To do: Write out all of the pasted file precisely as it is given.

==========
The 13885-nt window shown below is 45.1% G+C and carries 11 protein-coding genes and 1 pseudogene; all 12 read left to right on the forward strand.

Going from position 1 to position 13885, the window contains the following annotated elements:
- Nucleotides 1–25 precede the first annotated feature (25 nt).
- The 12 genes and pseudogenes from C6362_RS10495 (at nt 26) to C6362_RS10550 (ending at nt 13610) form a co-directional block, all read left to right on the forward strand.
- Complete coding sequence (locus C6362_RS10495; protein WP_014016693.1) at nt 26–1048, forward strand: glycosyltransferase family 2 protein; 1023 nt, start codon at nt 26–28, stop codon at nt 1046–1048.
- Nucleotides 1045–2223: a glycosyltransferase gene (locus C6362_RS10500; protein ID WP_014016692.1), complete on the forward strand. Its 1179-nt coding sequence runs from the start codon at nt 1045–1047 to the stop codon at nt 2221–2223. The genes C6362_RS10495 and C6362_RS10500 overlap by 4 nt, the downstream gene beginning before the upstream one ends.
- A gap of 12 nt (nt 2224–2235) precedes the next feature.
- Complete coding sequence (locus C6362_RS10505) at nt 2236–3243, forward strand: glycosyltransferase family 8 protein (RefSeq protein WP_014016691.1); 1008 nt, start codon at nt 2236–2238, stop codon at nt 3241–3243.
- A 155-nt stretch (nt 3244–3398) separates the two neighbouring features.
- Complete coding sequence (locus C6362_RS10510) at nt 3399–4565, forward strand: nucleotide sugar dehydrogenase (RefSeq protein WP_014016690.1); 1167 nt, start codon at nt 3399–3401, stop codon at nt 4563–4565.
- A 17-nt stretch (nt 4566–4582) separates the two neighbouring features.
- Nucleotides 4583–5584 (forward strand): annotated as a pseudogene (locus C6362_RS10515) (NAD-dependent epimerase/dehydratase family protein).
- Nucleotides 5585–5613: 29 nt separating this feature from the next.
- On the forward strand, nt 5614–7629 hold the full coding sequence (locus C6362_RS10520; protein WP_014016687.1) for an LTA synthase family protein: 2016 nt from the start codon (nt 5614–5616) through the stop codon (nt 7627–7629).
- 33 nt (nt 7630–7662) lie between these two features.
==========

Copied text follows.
The 13885-nt window shown below is 45.1% G+C and carries 11 protein-coding genes and 1 pseudogene; all 12 read left to right on the forward strand.

Going from position 1 to position 13885, the window contains the following annotated elements:
- Nucleotides 1–25 precede the first annotated feature (25 nt).
- The 12 genes and pseudogenes from C6362_RS10495 (at nt 26) to C6362_RS10550 (ending at nt 13610) form a co-directional block, all read left to right on the forward strand.
- Complete coding sequence (locus C6362_RS10495; protein WP_014016693.1) at nt 26–1048, forward strand: glycosyltransferase family 2 protein; 1023 nt, start codon at nt 26–28, stop codon at nt 1046–1048.
- Nucleotides 1045–2223: a glycosyltransferase gene (locus C6362_RS10500; protein ID WP_014016692.1), complete on the forward strand. Its 1179-nt coding sequence runs from the start codon at nt 1045–1047 to the stop codon at nt 2221–2223. The genes C6362_RS10495 and C6362_RS10500 overlap by 4 nt, the downstream gene beginning before the upstream one ends.
- A gap of 12 nt (nt 2224–2235) precedes the next feature.
- Complete coding sequence (locus C6362_RS10505) at nt 2236–3243, forward strand: glycosyltransferase family 8 protein (RefSeq protein WP_014016691.1); 1008 nt, start codon at nt 2236–2238, stop codon at nt 3241–3243.
- A 155-nt stretch (nt 3244–3398) separates the two neighbouring features.
- Complete coding sequence (locus C6362_RS10510) at nt 3399–4565, forward strand: nucleotide sugar dehydrogenase (RefSeq protein WP_014016690.1); 1167 nt, start codon at nt 3399–3401, stop codon at nt 4563–4565.
- A 17-nt stretch (nt 4566–4582) separates the two neighbouring features.
- Nucleotides 4583–5584 (forward strand): annotated as a pseudogene (locus C6362_RS10515) (NAD-dependent epimerase/dehydratase family protein).
- Nucleotides 5585–5613: 29 nt separating this feature from the next.
- On the forward strand, nt 5614–7629 hold the full coding sequence (locus C6362_RS10520; protein WP_014016687.1) for an LTA synthase family protein: 2016 nt from the start codon (nt 5614–5616) through the stop codon (nt 7627–7629).
- 33 nt (nt 7630–7662) lie between these two features.